A key requirement for the long-term sustainability of space activities, and particularly for sustainment of LEO space activities, is responsible disposal of existing and planned space hardware. This presentation will discuss mitigation of in-orbit and reentry hazards associated with the disposal of satellites, the hazards posed to other operating satellites while disposed objects are transiting toward Earth and after final capture by Earth’s atmosphere, and recommendations for satellite disposal activities for operators and government regulators that would help minimize hazards associated with space object disposal.
Dr. William Ailor, Ph.D, Technical Fellow, The Aerospace Corporation
12:45 – 1:30 p.m. :: Survey of the Growing Portfolio of On-Orbit Services
Cutting-edge technologies and promising early tests have given rise to an increasing interest in on-orbit services and their potential impact on addressing the challenges of orbital debris. In this session, Jonathan Goff, founder of Altius Space Machines and Vice President of On-Orbit Servicing at Voyager Space Holdings will examine various on-orbit deployments, including on-orbit docking for satellite service, refueling, and repair (to extend mission life) and on-orbit capture (for debris remediation), and examine future technology solutions for active debris mitigation and mission success.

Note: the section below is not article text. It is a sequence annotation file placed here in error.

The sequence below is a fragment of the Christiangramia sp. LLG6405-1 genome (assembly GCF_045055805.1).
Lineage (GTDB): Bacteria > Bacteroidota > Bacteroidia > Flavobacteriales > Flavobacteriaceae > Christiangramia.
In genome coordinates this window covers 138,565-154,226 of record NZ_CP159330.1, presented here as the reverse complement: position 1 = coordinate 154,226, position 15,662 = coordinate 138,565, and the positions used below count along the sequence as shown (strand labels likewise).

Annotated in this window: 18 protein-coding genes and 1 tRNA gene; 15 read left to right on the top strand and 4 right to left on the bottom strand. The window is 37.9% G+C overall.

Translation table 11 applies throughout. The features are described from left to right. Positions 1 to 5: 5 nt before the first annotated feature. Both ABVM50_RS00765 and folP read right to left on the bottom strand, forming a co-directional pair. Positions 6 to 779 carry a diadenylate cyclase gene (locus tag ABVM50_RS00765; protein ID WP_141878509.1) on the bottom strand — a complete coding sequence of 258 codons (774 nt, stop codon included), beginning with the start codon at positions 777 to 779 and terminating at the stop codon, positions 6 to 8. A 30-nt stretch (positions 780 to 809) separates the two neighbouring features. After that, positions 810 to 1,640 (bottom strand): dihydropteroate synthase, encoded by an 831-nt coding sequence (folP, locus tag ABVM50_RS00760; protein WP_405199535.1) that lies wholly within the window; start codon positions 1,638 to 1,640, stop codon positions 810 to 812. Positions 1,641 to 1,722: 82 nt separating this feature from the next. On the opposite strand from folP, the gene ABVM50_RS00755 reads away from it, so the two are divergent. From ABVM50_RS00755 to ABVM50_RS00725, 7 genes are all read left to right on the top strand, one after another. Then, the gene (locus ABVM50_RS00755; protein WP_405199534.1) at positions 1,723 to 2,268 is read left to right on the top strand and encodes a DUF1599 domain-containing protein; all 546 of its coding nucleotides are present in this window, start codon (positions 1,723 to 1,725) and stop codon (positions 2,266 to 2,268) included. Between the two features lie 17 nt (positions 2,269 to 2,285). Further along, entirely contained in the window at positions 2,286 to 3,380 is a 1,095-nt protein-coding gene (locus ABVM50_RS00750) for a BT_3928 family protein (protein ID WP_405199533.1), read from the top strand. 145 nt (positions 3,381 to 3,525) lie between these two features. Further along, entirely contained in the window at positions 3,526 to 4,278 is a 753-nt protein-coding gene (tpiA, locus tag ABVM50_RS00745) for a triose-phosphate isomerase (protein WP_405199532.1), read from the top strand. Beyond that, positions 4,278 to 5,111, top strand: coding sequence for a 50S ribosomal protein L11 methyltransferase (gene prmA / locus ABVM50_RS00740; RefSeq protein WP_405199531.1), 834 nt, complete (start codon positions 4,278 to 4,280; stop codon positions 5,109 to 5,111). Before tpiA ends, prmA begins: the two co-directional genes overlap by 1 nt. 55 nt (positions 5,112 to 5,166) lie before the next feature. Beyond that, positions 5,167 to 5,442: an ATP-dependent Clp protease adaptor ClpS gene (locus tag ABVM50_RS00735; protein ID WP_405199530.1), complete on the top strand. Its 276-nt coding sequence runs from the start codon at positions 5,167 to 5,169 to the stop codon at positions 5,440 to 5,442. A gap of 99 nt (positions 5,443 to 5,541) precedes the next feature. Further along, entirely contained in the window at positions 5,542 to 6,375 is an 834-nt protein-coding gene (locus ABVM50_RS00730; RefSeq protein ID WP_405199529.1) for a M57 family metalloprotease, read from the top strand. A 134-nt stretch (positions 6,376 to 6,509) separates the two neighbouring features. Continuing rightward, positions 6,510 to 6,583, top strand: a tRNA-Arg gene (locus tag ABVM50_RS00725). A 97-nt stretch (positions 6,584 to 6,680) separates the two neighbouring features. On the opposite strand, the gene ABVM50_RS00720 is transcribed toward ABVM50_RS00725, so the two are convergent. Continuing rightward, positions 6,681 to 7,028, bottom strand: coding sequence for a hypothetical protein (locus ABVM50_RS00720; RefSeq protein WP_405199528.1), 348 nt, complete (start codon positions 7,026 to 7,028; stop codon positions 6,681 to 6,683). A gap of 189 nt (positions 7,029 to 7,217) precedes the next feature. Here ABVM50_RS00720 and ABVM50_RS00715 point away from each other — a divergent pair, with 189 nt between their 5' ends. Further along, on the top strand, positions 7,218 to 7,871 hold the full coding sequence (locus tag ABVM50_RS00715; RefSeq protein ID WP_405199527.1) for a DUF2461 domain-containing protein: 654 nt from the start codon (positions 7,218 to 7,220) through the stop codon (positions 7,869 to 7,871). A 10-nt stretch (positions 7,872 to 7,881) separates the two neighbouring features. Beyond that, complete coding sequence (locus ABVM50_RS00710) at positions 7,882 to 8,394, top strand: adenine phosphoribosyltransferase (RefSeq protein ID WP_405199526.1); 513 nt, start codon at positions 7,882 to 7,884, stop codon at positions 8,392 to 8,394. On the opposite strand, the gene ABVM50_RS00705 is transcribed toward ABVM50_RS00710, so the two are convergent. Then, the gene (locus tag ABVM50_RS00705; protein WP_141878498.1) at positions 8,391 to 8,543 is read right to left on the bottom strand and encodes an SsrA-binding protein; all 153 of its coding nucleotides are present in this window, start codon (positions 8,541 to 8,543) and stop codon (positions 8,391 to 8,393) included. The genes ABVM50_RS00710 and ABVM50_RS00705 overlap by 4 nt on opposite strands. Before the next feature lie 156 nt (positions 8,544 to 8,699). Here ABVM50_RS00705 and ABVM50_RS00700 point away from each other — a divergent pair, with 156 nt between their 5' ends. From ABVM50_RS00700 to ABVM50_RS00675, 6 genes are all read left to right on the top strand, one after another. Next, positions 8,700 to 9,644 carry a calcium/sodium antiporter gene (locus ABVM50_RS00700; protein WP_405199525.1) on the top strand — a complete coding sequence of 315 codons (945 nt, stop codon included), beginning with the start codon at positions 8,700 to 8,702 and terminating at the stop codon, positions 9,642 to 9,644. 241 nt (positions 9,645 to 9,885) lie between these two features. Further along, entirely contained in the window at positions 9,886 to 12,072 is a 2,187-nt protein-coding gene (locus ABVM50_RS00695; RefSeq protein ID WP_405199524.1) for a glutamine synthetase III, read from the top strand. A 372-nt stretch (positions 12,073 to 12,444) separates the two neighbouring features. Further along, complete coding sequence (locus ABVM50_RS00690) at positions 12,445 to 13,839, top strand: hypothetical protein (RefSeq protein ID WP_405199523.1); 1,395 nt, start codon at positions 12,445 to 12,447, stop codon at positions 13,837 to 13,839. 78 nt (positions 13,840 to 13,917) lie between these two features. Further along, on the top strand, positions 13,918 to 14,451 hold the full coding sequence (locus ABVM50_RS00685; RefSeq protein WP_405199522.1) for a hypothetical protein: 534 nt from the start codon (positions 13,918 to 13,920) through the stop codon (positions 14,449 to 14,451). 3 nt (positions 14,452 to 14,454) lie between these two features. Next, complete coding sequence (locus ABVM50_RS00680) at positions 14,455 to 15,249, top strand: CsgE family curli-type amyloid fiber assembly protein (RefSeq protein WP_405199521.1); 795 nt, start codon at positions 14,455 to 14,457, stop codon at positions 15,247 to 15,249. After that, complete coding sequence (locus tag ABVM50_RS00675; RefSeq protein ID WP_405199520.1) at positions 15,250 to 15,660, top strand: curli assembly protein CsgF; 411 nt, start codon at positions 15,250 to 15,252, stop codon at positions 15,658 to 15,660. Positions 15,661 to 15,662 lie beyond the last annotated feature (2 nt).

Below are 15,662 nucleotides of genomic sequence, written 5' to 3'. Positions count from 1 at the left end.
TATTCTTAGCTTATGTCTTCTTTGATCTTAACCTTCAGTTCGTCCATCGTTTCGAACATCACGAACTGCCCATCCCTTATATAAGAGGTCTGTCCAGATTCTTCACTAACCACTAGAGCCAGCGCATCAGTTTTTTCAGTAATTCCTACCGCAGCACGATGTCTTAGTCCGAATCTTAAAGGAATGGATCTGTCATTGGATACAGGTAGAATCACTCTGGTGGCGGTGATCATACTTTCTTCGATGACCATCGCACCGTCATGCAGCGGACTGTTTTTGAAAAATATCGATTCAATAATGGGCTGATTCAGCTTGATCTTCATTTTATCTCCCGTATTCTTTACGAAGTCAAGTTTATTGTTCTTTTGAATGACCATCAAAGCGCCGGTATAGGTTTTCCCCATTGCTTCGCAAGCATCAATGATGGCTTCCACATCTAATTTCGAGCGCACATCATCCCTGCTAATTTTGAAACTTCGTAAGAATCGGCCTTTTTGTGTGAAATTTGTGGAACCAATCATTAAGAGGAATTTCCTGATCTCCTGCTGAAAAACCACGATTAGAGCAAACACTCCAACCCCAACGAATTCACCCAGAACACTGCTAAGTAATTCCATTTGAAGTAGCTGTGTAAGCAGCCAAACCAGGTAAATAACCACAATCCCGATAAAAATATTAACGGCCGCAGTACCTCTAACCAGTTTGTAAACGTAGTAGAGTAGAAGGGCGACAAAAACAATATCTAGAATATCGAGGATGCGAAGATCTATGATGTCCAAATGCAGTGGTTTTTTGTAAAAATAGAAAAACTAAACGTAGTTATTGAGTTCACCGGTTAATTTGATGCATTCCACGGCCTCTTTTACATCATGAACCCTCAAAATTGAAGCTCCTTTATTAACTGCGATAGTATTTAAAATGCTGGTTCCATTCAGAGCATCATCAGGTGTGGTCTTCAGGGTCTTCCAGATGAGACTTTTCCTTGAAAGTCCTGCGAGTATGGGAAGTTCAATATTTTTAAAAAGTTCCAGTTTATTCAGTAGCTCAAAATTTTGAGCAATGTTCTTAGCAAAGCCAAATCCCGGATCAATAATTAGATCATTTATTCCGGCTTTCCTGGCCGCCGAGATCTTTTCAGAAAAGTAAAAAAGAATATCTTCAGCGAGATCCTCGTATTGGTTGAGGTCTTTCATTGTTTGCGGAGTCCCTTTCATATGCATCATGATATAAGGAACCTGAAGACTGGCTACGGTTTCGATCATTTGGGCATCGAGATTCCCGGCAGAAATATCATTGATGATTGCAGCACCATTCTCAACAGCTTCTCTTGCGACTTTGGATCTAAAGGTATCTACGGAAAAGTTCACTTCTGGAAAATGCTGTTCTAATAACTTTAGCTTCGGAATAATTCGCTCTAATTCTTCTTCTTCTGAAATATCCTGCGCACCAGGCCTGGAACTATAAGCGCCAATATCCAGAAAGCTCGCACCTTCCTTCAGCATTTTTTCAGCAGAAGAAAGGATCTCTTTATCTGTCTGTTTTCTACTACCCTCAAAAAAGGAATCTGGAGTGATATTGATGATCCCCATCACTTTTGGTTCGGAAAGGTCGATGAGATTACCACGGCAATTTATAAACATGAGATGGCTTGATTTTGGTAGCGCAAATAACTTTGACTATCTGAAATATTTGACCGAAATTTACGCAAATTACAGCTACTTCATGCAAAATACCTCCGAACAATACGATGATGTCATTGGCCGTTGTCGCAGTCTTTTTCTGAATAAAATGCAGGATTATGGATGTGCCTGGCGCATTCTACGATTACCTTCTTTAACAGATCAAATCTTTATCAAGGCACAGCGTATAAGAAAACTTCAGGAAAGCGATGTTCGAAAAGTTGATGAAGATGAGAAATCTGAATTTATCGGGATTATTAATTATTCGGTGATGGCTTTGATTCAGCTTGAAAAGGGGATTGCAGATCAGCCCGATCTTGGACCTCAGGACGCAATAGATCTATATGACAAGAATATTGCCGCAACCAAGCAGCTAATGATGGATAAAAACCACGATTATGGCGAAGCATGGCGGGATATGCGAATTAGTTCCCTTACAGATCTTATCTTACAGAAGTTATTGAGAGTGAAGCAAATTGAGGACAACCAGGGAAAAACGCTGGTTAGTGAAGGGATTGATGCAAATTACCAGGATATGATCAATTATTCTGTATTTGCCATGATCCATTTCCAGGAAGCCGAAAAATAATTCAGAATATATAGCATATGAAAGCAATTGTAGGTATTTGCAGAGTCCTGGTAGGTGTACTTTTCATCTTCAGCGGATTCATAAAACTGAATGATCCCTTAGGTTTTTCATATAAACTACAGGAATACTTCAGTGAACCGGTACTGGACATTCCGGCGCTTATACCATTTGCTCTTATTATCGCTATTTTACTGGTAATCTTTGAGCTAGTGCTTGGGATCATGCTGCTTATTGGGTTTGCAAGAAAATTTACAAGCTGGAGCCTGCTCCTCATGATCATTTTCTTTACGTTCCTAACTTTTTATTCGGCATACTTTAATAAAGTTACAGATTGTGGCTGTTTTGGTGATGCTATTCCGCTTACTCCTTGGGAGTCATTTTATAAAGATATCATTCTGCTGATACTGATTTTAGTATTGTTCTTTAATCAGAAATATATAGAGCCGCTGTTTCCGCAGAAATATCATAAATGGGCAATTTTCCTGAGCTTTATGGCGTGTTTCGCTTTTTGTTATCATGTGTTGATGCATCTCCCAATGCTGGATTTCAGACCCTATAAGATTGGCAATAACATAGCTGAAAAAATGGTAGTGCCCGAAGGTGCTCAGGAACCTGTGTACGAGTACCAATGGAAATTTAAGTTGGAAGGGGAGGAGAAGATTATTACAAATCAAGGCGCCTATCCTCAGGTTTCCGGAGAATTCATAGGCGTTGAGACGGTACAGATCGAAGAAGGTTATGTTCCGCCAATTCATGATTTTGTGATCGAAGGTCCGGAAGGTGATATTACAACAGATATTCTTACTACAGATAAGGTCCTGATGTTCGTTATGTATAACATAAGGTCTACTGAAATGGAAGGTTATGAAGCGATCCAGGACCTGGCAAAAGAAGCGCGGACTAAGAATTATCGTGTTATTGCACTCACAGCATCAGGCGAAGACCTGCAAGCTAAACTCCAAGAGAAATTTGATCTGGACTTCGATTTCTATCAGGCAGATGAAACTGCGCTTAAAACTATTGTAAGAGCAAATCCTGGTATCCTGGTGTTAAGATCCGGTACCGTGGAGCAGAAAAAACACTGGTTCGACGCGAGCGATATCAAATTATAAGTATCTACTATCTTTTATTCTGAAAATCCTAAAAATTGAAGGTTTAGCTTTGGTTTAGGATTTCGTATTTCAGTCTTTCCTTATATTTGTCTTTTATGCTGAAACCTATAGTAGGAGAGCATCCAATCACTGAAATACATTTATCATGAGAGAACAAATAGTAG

Jonathan Goff, Vice President, On-Orbit Servicing, Voyager Space
1:30 – 2:15 p.m. :: Inclination Zero: The Commercial Use of Equatorial Orbits for Space Debris Remediation, Enhancement of National Security Capabilities, and Delivery of Commercial Services
The density distribution of small-sized debris in low Earth orbit is a critical function of object size. For large objects, the numbers are extremely low given the volume of space in the near-earth zone. Debris objects which are smaller than 5 cm in size make up almost all of the vast population of discarded materials. New technologies have made it possible to permanently reduce and control the population of small orbiting debris objects such that the threat of encounters with operating satellites may be sustained at acceptable levels. The methods described in this session focus on small debris removal and enable the removal of large numbers of small debris objects without complicated and propellant- intensive in-orbit operations.
Dr. Marshall H. Kaplan, CTO, Launchspace Technologies Corp.
2:15 – 2:30 p.m. :: Afternoon Break
2:30 – 3:15 p.m. :: The Impacts of Space Policy on the Orbital Environment
Although there are mitigation standards for new orbital missions, only an estimated 40% of space operators are employing the mitigation strategies necessary to avoid contributing additional debris to the low-Earth environment. What policies can we pursue to increase compliance? Additionally, even after achieving 100% compliance on mitigation efforts, where no additional debris is left in orbit by future missions, the question about what to do about existing debris remains. What rules and regulations would help to support orbital debris removal activities and technologies? This session will explore policy approaches that could strengthen opportunities to depopulate debris.